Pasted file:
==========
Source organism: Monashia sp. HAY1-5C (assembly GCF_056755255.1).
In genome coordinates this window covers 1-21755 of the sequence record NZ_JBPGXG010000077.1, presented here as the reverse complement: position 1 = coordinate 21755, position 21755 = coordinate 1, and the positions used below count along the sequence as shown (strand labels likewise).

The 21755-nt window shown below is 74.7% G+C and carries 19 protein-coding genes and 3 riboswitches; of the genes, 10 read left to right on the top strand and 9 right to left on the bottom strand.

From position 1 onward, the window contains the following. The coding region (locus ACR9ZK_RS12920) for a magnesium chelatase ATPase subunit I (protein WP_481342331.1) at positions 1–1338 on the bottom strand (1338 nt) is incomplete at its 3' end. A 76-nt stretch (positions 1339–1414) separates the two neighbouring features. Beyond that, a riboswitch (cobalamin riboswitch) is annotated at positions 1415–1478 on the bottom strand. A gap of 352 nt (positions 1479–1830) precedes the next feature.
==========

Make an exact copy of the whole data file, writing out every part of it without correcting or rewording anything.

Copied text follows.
Source organism: Monashia sp. HAY1-5C (assembly GCF_056755255.1).
In genome coordinates this window covers 1-21755 of the sequence record NZ_JBPGXG010000077.1, presented here as the reverse complement: position 1 = coordinate 21755, position 21755 = coordinate 1, and the positions used below count along the sequence as shown (strand labels likewise).

The 21755-nt window shown below is 74.7% G+C and carries 19 protein-coding genes and 3 riboswitches; of the genes, 10 read left to right on the top strand and 9 right to left on the bottom strand.

From position 1 onward, the window contains the following. The coding region (locus ACR9ZK_RS12920) for a magnesium chelatase ATPase subunit I (protein WP_481342331.1) at positions 1–1338 on the bottom strand (1338 nt) is incomplete at its 3' end. A 76-nt stretch (positions 1339–1414) separates the two neighbouring features. Beyond that, a riboswitch (cobalamin riboswitch) is annotated at positions 1415–1478 on the bottom strand. A gap of 352 nt (positions 1479–1830) precedes the next feature.